The year 2010 witnessed the struggle by 850 commercial establishments that sought protection from the U.S. Bankruptcy Court, either to reorganize or liquidate their operations, local research firm Boletín de Puerto Rico revealed Tuesday. In total, the year wrapped up with a 10 percent increase in overall bankruptcy filings, in comparison to 2009.
The report shows that some 12,380 cases were filed during the 12-month period, including personal bankruptcies. Of those, 1,056 cases were filed in December alone, which also showed a year-over-year increase of 10 percent.
Of the four bankruptcy filing categories, two showed the highest jumps — Chapter 12 cases (applicable only to farming operations), with a 63 percent increase; and Chapter 7 (total liquidation of assets), with a 36 percent increase.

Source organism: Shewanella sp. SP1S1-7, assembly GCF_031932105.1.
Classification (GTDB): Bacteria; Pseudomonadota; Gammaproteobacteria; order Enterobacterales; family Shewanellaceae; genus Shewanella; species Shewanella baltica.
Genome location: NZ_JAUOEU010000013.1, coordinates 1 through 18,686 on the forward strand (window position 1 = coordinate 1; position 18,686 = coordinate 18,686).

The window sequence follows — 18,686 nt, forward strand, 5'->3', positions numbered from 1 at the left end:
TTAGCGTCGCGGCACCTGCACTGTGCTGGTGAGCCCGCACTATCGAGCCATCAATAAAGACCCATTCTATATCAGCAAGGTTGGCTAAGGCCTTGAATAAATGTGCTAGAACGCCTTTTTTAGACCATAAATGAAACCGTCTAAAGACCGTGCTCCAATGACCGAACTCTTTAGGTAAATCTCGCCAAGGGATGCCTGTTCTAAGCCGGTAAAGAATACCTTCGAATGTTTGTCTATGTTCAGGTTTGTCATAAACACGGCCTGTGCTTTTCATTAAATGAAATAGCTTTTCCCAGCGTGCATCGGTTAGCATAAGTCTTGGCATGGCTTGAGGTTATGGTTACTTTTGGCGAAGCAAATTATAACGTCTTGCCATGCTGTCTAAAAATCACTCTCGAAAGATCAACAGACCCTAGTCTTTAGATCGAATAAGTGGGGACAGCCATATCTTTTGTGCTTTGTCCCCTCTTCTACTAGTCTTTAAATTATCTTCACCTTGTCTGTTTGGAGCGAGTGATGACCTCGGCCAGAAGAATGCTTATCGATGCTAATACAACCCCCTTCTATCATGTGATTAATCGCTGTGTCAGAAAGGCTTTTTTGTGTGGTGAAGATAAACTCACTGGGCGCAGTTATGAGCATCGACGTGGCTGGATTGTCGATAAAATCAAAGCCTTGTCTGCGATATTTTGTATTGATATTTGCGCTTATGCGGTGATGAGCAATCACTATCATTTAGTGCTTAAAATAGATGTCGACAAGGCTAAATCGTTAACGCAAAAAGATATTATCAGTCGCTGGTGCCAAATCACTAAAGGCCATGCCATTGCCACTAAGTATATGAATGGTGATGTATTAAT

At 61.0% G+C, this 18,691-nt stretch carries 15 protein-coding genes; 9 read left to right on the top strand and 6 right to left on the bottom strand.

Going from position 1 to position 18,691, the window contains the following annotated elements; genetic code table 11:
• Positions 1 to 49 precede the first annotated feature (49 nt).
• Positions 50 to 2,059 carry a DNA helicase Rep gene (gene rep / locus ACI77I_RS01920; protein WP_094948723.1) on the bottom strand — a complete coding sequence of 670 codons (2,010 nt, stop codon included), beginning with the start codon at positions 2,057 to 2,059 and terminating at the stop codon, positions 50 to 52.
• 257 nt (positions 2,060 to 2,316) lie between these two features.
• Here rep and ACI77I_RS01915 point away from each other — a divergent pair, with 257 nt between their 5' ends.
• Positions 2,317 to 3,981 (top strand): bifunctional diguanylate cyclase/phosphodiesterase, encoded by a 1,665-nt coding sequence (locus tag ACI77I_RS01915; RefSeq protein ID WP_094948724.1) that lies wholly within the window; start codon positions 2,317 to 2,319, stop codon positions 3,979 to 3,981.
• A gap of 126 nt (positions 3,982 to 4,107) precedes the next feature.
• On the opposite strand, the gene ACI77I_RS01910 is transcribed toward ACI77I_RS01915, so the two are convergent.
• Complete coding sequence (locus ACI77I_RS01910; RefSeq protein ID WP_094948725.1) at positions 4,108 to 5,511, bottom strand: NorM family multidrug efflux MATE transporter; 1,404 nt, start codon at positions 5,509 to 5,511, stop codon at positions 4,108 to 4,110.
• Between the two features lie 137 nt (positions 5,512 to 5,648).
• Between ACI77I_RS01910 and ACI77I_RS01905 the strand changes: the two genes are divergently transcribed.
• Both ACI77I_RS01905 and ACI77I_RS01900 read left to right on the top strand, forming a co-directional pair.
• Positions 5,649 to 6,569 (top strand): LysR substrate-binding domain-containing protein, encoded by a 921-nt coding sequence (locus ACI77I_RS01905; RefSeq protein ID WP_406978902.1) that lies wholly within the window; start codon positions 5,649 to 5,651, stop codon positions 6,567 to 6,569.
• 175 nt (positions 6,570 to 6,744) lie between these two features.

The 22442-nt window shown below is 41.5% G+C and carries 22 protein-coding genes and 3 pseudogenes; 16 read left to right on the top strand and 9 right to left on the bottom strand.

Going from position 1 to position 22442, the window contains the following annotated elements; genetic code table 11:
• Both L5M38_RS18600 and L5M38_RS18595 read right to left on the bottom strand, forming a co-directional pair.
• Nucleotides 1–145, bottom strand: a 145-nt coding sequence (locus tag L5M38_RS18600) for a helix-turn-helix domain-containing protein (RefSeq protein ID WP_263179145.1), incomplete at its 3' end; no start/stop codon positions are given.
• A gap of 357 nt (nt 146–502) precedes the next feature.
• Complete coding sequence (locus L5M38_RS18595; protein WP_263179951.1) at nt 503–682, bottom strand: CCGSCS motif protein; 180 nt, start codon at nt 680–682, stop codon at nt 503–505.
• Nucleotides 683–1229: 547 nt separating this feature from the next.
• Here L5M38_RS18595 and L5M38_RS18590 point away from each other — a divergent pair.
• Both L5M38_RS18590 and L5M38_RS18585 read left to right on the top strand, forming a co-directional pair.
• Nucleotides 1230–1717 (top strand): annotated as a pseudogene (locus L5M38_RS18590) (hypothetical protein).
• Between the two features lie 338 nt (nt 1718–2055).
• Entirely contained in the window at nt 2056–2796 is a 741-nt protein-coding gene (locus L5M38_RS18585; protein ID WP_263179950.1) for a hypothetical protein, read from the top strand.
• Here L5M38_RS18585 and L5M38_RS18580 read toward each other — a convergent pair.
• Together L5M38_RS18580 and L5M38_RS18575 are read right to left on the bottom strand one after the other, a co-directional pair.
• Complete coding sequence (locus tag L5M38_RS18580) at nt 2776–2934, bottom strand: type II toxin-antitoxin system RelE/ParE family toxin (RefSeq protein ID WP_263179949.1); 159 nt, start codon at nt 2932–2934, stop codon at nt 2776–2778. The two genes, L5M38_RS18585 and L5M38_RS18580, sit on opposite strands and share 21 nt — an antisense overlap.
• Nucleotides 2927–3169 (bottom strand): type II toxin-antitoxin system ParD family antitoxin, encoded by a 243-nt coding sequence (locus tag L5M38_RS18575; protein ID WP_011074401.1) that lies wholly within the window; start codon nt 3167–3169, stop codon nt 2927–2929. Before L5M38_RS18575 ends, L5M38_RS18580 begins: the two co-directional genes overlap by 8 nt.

Chapter 13 cases — which enable individuals to work out payment plans with their creditors — remained flat at some 8,000 cases, while Chapter 11 filings — that allow businesses to also reorganize while maintaining control of their operation — were up 3 percent in 2010.
Total accumulated debt associated with all of the bankruptcy filings approached the $2.5 billion mark, up 10 percent over the $2.3 billion reported in 2009. Individuals racked up nearly $1.2 billion of last year’s accumulated debt, Boletín de Puerto Rico’s report shows.